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issuri Dasi and ors. Vs. Haragobind Das Koiburto and anr. - Court Judgment

LegalCrystal Citation
SubjectCivil
CourtKolkata
Decided On
Judge
Reported in(1888)ILR15Cal187
Appellantissuri Dasi and ors.
RespondentHaragobind Das Koiburto and anr.
Cases ReferredPatankar v. Devji
Excerpt:
civil procedure code, sections 244 and 258 - judgment-debtor as part-purchaser of a decree, suit by. - .....for which is, that it shall operate in satisfaction of the decree. the present is not such a suit. this suit is not brought upon the footing or upon the allegation that the decrees were satisfied by the purchase in bashoraj's name. on the contrary, it is-founded upon the proposition that the decrees were not so satisfied. the plaintiffs say that in virtue of that purchase they became owners of 10 annas of the decrees on their way to execution. in the judgment delivered by farran, j., in the bombay case referred to, a number of cases, decided before act xii of 1879 was passed, are discussed, the most important of which is, perhaps, the -full bench decision of this court in gunamani dasi v. prankishori dasi 5 b.l.r. 223. the result of those cases is thus stated at p. 28 : 'by a.....
Judgment:

Pigot, J.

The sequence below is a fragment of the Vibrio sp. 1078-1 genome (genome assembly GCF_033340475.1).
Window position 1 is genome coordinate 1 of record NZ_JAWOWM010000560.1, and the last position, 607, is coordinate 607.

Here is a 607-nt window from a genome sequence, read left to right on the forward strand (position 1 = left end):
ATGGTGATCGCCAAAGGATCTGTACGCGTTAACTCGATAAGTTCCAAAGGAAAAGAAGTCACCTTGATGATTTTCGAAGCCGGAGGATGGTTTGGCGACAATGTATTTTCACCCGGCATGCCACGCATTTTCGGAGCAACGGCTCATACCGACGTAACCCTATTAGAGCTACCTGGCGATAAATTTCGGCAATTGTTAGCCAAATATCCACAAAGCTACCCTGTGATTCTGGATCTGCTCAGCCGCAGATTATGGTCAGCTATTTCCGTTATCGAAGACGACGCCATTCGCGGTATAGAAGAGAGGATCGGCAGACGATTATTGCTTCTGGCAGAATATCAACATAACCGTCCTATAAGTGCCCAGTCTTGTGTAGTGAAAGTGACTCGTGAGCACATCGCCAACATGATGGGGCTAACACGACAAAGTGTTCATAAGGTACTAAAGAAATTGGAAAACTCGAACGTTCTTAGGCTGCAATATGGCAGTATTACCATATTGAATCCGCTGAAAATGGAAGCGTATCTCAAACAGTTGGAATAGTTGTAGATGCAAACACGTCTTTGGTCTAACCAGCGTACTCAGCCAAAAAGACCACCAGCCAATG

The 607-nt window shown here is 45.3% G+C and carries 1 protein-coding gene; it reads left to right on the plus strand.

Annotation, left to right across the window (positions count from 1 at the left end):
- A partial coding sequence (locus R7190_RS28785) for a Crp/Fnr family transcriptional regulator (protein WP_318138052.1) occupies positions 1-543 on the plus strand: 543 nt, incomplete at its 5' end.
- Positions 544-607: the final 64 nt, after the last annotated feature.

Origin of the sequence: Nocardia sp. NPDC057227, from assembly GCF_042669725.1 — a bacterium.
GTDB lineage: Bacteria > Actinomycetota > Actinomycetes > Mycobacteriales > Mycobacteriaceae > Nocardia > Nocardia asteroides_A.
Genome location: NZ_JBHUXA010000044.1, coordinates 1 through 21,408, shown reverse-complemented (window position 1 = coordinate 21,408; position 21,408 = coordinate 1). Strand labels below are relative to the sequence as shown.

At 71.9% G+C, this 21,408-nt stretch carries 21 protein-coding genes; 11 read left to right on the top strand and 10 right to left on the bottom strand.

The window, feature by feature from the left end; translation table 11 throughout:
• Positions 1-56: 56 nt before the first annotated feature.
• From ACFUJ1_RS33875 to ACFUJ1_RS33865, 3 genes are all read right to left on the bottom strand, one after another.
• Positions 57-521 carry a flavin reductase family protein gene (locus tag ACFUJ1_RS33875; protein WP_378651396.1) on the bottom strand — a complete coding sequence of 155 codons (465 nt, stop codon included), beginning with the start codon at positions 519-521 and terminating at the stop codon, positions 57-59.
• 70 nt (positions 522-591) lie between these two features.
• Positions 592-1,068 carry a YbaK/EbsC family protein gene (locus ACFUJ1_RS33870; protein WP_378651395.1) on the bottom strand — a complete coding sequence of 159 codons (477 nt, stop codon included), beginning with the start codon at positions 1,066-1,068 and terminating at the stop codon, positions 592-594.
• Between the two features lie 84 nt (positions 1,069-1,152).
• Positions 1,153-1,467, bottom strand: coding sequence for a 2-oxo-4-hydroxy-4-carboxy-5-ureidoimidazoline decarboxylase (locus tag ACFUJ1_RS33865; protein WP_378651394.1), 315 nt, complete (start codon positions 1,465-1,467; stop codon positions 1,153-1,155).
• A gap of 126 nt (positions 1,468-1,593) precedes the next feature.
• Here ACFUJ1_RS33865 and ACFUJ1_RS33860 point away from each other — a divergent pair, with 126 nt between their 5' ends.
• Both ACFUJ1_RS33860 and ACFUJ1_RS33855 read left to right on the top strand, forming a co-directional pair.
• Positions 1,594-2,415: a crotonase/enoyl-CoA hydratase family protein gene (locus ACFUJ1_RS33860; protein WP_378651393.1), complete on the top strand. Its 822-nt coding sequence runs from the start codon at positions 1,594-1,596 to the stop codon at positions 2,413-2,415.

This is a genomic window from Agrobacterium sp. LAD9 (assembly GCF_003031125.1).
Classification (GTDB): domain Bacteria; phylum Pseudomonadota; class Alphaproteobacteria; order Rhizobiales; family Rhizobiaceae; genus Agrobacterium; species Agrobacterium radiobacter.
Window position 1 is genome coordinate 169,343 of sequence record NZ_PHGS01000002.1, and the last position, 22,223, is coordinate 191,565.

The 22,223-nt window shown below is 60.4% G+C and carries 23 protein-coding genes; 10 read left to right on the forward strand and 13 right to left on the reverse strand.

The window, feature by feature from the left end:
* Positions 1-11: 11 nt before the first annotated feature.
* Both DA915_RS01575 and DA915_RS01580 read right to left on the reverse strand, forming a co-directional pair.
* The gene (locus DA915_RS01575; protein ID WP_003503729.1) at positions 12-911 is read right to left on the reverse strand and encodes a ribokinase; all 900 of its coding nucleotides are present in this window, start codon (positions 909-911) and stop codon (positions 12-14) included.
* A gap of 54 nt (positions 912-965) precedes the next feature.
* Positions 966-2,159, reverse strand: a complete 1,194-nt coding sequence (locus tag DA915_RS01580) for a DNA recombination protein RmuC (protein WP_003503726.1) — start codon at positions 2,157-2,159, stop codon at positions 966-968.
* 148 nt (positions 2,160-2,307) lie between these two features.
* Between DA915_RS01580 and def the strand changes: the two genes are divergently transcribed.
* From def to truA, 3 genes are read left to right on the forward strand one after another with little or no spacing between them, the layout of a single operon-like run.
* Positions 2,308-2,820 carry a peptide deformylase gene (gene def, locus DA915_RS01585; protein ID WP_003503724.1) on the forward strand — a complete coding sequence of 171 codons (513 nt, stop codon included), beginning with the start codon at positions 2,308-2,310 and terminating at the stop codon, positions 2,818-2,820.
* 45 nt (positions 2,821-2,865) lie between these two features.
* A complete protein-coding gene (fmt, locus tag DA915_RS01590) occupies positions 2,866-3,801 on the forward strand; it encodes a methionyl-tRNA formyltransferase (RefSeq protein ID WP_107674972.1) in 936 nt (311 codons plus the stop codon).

1. This is an appeal from a decision of the Officiating Second Subordinate Judge of Tipperah, delivered on the 27th April last year, confirming a decree of the Munsif by which the sum claimed by the plaintiffs against the defendants as due to them in respect of monies realized in proceedings in execution in four several suits, viz., 22 of 1870, 37 of 1876 and 21 of 1877 in the Court of the Subordinate Judge of Tipperah, and 1761 of 1877 in the Court of the Munsif of Brahmon-baria, had been allowed. The case is part of a dispute in which, during eight or nine years, the parties have been wandering in a wilderness of litigation arising out of questions upon the construction and effect of the sections of the Civil Procedure Code relating to the execution of decrees, and a vast mass of questions have, in the course of the multifarious proceedings that have taken place, bean debated and decided. We think it unnecessary to refer to any of the questions that have arisen in the suit or in these proceedings save the question which was argued before us upon the hearing of the review. The case came before this Court (PRINSEP and AGNEW, JJ.) in appeal from the decision of the Subordinate Judge, which has just been mentioned, and which decision was arrived at after a remand in June 1885, ordered by this Court. The judgment of this Court upon the appeal after remand, which was delivered on the 22nd December 1886, dismissed the appeal from the judgment of the Subordinate Judge, and on an application for review of judgment a rule, made absolute on the 2nd July, was granted, and it was upon the hearing of that application for review that the only point really left in the case was argued before this Bench by Mr. Woodroffe on one side and Mr. Evans on the other.